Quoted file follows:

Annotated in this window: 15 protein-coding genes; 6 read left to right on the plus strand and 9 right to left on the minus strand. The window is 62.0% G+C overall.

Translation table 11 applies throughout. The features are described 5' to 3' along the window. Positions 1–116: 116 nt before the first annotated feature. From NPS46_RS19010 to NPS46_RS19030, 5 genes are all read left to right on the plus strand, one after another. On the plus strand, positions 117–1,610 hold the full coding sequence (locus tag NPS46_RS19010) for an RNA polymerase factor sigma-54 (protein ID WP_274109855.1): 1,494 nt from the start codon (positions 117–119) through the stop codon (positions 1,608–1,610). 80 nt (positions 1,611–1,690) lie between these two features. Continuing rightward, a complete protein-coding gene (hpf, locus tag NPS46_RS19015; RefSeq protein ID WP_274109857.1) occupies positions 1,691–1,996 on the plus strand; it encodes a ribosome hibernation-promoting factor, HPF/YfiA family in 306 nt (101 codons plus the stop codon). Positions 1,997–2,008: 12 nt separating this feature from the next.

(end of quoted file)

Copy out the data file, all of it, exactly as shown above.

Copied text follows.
Annotated in this window: 15 protein-coding genes; 6 read left to right on the plus strand and 9 right to left on the minus strand. The window is 62.0% G+C overall.

Translation table 11 applies throughout. The features are described 5' to 3' along the window. Positions 1–116: 116 nt before the first annotated feature. From NPS46_RS19010 to NPS46_RS19030, 5 genes are all read left to right on the plus strand, one after another. On the plus strand, positions 117–1,610 hold the full coding sequence (locus tag NPS46_RS19010) for an RNA polymerase factor sigma-54 (protein ID WP_274109855.1): 1,494 nt from the start codon (positions 117–119) through the stop codon (positions 1,608–1,610). 80 nt (positions 1,611–1,690) lie between these two features. Continuing rightward, a complete protein-coding gene (hpf, locus tag NPS46_RS19015; RefSeq protein ID WP_274109857.1) occupies positions 1,691–1,996 on the plus strand; it encodes a ribosome hibernation-promoting factor, HPF/YfiA family in 306 nt (101 codons plus the stop codon). Positions 1,997–2,008: 12 nt separating this feature from the next.